Date: 2nd April 2019 at 11:25am
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After Swansea City threw away another three points this weekend, this time at Nottingham Forest, conceding twice from corners – making it four in the last two games, we thought it was about time to look at our corners in more detail, the key numbers and the breakdown in terms of what actions follow a corner kick.

When a corner is won, usually supporters in the stadium will show their delight and encouragement of the goalscoring possibility of the set piece but analysis shows that, at best, only 2-4% of corners actually result in a goal.

The Washington Post have written articles on this subject in the past, one of them is here, and from their calculations from a large dataset, the expected Goal of a corner, on average, is 3.5%. That was done nearly four years ago, but you wouldn’t expect that number to change too much since then.

More recent figures, in May 2017, for the 2016/17 Premier League campaign saw Manchester City bottom of the pile, converting just four of their 259 corners, only a 1.5% conversion rate. Swansea were 12th best, scoring six from 185 corners = 3.2%.  Top of the pile were West Brom, scoring 10.1% of their corners, 15 from 149.

In simple terms then, you would expect to score, on average, 3.5% of your corners won. Firstly, lets look at how Swansea City fare in those average stats so far this season:

Team Goals From Corner Total Corners % Scored
Opposition 13 198 6.57%
Swansea City 7 188 3.72%

It’s quite surprising to see the high numbers here for the Swans, scoring 3.72% of their corners this season which is slightly higher than the average. It’s worth pointing out here that this data is determined by Opta – in terms of the definition of a goal being scored ” from a corner”.

These aren’t directly from the corner cross, i.e. the first touch from the corner kick. Barrie McKay’s wonder strike at Bolton Wanderers, for example, was defined as a goal scored from a corner.  The corner was taken short, aimed low for Celina to strike at goal but it was miss-kick, the clearance only fell to McKay on the right side of the pitch and he unleashed a stunning strike into the top corner. It’s rightfully classed a goal from a corner due to Bolton’s poor clearance from the set piece.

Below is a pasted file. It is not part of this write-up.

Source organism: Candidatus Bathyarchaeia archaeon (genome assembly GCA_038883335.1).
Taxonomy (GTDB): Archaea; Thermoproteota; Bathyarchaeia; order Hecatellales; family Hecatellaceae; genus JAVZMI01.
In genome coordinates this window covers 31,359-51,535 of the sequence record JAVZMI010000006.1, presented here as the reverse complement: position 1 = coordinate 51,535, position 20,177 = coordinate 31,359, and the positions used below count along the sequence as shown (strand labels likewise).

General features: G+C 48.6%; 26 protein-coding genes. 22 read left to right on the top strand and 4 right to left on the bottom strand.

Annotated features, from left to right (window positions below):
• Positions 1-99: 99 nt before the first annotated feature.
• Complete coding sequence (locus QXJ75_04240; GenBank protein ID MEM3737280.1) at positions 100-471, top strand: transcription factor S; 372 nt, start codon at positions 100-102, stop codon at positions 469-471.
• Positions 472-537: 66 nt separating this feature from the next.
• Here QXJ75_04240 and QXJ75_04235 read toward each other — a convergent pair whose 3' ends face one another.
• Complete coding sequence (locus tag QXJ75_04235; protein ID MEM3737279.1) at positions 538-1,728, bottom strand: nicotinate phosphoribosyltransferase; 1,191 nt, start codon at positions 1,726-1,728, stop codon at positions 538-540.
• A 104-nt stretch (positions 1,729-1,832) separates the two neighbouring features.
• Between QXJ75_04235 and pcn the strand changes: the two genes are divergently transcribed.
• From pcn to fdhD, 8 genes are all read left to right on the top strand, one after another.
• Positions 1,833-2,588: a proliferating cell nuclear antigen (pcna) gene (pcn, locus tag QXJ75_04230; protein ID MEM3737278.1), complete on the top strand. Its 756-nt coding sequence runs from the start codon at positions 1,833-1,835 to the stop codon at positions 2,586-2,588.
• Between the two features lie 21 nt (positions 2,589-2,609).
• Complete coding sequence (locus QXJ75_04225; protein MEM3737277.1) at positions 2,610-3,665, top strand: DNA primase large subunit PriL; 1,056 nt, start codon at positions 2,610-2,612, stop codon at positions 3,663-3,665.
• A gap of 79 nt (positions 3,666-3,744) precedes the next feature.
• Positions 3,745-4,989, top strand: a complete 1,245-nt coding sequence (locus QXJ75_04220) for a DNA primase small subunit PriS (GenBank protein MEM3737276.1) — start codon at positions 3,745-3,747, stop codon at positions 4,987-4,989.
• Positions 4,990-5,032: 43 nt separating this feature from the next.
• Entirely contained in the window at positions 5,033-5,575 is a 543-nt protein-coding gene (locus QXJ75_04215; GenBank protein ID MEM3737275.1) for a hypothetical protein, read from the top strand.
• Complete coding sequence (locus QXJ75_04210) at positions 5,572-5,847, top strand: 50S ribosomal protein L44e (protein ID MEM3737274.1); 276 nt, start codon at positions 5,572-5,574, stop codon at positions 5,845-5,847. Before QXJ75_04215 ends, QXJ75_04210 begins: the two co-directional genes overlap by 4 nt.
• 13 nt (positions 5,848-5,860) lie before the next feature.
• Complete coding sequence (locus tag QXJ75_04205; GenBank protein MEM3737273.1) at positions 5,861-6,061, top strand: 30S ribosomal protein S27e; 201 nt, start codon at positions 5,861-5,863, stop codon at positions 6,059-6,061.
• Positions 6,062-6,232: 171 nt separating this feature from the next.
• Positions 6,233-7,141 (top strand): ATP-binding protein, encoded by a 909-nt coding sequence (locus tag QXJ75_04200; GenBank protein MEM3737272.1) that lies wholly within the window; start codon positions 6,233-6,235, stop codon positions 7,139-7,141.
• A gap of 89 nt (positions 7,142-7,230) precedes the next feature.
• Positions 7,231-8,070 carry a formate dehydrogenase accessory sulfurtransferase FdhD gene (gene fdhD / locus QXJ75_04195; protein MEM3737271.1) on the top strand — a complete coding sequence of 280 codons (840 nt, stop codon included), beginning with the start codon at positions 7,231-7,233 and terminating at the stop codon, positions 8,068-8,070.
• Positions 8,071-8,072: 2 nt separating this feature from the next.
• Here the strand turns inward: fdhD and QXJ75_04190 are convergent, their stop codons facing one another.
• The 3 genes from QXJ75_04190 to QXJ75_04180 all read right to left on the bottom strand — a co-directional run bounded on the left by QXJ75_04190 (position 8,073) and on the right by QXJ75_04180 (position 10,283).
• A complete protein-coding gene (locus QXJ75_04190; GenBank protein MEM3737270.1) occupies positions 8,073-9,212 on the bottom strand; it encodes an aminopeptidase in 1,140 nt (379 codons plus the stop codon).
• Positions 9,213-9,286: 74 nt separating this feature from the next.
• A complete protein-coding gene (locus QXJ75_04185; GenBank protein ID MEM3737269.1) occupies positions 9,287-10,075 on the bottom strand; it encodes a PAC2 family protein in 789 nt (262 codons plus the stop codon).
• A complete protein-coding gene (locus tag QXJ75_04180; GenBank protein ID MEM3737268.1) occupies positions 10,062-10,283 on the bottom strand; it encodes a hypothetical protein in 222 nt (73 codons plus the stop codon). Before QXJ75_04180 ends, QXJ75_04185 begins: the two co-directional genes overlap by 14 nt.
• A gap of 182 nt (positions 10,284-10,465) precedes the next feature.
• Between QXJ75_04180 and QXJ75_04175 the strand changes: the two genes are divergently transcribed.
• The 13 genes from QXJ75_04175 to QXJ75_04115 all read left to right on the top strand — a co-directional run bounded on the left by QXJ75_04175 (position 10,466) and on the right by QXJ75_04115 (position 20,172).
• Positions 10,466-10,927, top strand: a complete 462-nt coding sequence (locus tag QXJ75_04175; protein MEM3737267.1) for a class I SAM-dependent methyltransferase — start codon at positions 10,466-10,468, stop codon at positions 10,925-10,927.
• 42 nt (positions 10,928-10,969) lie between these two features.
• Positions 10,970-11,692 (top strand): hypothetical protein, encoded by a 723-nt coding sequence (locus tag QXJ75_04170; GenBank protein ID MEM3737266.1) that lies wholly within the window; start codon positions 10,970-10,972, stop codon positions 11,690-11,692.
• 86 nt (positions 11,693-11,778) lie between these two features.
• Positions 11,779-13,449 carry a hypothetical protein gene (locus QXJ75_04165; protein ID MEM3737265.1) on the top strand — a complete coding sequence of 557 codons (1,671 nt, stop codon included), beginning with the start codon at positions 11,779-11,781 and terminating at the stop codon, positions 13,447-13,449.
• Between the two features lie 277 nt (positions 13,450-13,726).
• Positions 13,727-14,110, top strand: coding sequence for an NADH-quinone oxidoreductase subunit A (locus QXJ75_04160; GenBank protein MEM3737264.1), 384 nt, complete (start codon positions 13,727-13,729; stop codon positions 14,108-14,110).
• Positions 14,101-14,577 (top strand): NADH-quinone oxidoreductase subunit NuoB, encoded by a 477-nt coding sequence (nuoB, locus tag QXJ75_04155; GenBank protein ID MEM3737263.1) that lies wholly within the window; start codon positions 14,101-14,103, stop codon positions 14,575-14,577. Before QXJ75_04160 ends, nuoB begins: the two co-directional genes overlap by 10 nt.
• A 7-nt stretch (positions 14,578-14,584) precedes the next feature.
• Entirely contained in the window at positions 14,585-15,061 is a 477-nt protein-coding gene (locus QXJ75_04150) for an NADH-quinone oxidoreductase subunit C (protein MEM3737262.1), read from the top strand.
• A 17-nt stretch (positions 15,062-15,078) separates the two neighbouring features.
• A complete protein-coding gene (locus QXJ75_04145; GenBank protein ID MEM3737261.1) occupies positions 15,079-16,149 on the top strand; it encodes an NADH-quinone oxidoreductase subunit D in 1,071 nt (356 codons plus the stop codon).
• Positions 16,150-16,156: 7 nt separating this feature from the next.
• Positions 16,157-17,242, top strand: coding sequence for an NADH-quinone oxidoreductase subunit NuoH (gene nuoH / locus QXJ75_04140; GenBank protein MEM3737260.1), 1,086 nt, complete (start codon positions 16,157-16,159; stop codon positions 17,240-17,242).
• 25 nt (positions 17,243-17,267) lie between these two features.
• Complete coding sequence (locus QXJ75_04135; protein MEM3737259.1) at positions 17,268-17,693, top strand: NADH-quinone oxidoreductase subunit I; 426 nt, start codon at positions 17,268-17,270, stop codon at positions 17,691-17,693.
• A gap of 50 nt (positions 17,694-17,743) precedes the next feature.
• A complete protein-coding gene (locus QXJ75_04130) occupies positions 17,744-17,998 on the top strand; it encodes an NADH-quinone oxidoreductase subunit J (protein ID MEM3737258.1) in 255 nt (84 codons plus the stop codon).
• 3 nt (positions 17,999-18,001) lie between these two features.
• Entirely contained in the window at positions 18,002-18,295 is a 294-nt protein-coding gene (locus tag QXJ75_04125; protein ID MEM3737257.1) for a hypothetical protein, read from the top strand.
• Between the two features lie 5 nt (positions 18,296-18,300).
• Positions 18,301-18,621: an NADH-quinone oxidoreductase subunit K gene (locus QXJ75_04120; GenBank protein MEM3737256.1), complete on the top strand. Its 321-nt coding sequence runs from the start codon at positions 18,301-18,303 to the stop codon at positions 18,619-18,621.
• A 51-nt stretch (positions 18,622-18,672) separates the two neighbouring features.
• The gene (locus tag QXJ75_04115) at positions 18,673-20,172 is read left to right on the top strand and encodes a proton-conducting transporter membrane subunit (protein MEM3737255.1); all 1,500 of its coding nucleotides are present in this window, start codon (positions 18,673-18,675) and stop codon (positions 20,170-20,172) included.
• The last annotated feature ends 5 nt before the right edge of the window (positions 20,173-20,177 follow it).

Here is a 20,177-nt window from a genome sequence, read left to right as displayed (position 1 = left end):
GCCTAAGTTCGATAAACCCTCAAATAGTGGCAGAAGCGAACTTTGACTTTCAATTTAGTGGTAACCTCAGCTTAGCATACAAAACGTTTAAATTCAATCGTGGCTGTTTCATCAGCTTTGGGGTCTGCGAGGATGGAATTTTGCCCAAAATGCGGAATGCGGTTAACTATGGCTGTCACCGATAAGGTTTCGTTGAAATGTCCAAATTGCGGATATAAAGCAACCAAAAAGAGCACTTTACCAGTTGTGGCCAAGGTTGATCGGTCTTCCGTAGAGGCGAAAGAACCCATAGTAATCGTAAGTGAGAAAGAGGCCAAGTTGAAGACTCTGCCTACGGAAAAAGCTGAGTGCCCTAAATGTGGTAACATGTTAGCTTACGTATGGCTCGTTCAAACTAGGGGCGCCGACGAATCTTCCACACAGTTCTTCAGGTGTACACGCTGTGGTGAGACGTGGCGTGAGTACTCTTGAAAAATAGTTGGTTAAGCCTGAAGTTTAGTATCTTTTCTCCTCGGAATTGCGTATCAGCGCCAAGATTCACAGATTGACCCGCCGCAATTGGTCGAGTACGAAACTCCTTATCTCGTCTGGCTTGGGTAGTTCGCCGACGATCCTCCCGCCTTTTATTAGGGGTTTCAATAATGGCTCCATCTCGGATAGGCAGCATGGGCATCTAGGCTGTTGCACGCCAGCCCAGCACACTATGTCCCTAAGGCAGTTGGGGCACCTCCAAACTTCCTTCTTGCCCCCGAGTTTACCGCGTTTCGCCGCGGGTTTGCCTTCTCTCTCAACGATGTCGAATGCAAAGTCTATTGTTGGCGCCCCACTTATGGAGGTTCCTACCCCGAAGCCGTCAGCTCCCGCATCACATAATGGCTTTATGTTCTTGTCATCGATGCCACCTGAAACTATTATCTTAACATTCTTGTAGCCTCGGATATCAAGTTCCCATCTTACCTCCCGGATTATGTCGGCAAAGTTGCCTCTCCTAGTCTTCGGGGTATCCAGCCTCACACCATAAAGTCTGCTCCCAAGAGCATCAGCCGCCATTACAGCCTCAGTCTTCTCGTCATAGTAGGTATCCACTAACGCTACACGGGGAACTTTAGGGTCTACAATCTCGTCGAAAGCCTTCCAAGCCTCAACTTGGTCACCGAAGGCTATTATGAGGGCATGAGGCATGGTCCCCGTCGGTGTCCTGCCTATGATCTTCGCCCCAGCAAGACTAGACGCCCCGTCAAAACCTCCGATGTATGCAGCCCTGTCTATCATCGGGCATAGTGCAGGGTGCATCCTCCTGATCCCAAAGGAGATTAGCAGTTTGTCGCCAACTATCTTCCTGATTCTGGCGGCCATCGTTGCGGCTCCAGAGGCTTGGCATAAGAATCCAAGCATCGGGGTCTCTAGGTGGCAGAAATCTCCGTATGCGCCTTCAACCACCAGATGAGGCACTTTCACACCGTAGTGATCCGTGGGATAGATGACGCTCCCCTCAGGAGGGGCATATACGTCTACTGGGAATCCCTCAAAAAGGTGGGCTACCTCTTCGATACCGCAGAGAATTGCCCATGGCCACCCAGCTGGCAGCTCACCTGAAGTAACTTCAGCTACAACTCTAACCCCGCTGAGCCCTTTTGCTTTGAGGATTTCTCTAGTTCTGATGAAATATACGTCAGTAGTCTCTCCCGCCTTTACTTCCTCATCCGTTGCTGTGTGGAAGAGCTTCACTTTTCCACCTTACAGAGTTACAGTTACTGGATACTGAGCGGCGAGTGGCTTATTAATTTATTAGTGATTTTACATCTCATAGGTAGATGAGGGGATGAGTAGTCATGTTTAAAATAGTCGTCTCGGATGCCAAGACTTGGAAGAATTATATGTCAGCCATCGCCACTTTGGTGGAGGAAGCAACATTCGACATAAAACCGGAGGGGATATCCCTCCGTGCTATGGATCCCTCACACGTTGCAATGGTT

To provide some added context to those 7 goals we’ve scored this season from corners, two of them were own goals in games against Wigan Athletic (h) and Derby County (a).

Like the McKay goal at Bolton, Oli McBurnie’s at home against Sheffield United was also recognised as one scored from a corner. Celina’s in-swinger was cleared but the ball was recovered by Naughton, Dyer was picked out down the right by Grimes who provided the low cross for McBurnie to finish from close range.

Another was George Byers’ winner at home against Millwall. A corner that wasn’t cleared, his first shot was blocked but Byers took the ball into space on his left side inside the box to volley home.

Mike van der Hoorn’s headed goal direct from a corner in the comeback 2-2 draw at home against Wigan Athletic is the only goal we’ve scored directly from a corner, as in the first touch from a corner cross.

The other goal to mention that we’ve scored from a corner is Dan James’ against Norwich at home. The corner was cleared, Naughton’s long range shot was poorly parried by the goalkeeper and James finished.

The next thing to look at in terms of corners is the success rate. How many corners are won by a team-mate when crossed into the box? This could be a header or any touch made by the same team’s player. In order to avoid skewing the results due to short corners, we have filtered out some corners that were obviously played short, limiting the data to corners that were aimed beyond each vertical edge of the penalty area  – the data is shown below:

Swansea City’s corners this season, dark green = goals.

Opposition Corners Success Rate
Successful 59
Unsuccessful 110
TOTAL 169 34.91%
Swansea City
Successful 54
Unsuccessful 100
TOTAL 154 35.06%

Looking at the data table, there isn’t much separating the Swans and opposition sides in terms of corner outcome and we slightly edge it here, getting first contact on 54 of our 154 longer corners.

Looking further again into the numbers, how many of these successful corners then actually resulted in a shot on goal?

Check out part 2 soon for a deeper analysis in Swansea City’s attacking and defending of corner kicks.

 

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